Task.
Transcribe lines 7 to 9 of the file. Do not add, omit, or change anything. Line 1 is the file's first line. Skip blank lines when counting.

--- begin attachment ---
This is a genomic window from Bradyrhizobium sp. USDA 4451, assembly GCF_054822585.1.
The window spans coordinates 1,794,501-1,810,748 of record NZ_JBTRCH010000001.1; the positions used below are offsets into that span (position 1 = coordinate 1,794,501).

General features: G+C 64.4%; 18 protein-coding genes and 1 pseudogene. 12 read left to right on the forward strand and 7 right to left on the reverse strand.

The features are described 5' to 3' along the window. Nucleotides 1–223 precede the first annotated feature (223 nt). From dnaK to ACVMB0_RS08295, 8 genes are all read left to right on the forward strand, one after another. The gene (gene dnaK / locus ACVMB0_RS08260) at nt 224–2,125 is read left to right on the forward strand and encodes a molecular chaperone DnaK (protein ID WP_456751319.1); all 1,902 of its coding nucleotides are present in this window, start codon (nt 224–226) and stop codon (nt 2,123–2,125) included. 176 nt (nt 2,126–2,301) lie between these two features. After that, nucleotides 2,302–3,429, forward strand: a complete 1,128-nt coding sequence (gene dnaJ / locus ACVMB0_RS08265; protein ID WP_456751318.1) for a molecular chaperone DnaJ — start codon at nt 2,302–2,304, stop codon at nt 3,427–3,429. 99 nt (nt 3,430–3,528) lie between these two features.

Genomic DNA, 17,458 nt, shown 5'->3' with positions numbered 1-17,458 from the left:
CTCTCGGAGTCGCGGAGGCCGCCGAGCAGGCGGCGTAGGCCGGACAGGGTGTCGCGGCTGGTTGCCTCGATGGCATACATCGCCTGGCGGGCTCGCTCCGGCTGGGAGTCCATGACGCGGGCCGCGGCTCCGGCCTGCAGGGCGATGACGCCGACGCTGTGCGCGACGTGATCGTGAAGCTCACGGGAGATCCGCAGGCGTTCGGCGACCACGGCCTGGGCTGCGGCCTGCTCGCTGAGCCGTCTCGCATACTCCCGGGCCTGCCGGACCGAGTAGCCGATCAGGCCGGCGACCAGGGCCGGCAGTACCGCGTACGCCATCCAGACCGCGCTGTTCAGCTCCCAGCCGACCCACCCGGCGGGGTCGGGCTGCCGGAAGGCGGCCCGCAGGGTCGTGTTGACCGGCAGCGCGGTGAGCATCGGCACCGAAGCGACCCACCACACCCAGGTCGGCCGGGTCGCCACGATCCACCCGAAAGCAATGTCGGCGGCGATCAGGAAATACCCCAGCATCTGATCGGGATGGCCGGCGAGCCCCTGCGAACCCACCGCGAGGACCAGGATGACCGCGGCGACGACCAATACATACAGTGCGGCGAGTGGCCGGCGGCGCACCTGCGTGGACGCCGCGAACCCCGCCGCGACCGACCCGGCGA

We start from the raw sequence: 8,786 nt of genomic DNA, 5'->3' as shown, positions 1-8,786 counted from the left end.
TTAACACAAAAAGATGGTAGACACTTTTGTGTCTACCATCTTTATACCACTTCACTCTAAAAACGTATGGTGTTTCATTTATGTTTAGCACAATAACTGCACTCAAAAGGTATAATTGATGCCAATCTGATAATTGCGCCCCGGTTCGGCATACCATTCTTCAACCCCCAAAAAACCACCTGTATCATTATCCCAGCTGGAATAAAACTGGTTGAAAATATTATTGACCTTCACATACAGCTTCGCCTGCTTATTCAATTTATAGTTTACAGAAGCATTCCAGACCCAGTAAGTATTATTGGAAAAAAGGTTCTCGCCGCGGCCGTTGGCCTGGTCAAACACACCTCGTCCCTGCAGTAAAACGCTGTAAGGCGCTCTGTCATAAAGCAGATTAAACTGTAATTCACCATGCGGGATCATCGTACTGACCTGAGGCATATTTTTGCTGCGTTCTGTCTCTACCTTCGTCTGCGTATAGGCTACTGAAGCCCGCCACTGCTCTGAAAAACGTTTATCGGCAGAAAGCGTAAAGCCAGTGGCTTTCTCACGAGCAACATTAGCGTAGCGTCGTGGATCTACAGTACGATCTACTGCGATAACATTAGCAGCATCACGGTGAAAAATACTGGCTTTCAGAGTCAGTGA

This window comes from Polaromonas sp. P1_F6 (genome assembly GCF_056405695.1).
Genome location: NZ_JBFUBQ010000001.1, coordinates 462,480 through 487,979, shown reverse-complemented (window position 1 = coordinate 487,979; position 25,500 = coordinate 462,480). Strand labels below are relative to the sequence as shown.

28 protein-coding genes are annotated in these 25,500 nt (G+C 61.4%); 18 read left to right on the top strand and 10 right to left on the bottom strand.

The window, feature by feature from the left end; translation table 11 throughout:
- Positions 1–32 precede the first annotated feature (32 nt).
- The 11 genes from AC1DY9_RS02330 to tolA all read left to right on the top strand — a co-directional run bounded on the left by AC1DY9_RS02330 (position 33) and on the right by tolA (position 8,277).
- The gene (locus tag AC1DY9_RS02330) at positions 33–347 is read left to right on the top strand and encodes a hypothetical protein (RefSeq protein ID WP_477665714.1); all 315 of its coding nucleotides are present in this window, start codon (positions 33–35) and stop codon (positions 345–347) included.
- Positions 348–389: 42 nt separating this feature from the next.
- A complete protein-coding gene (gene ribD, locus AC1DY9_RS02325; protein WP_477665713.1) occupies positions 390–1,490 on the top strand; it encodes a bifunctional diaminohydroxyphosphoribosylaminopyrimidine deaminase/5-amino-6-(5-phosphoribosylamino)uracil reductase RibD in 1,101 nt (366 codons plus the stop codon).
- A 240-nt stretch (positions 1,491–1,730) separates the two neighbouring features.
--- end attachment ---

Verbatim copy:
We start from the raw sequence: 8,786 nt of genomic DNA, 5'->3' as shown, positions 1-8,786 counted from the left end.
TTAACACAAAAAGATGGTAGACACTTTTGTGTCTACCATCTTTATACCACTTCACTCTAAAAACGTATGGTGTTTCATTTATGTTTAGCACAATAACTGCACTCAAAAGGTATAATTGATGCCAATCTGATAATTGCGCCCCGGTTCGGCATACCATTCTTCAACCCCCAAAAAACCACCTGTATCATTATCCCAGCTGGAATAAAACTGGTTGAAAATATTATTGACCTTCACATACAGCTTCGCCTGCTTATTCAATTTATAGTTTACAGAAGCATTCCAGACCCAGTAAGTATTATTGGAAAAAAGGTTCTCGCCGCGGCCGTTGGCCTGGTCAAACACACCTCGTCCCTGCAGTAAAACGCTGTAAGGCGCTCTGTCATAAAGCAGATTAAACTGTAATTCACCATGCGGGATCATCGTACTGACCTGAGGCATATTTTTGCTGCGTTCTGTCTCTACCTTCGTCTGCGTATAGGCTACTGAAGCCCGCCACTGCTCTGAAAAACGTTTATCGGCAGAAAGCGTAAAGCCAGTGGCTTTCTCACGAGCAACATTAGCGTAGCGTCGTGGATCTACAGTACGATCTACTGCGATAACATTAGCAGCATCACGGTGAAAAATACTGGCTTTCAGAGTCAGTGA

This window comes from Polaromonas sp. P1_F6 (genome assembly GCF_056405695.1).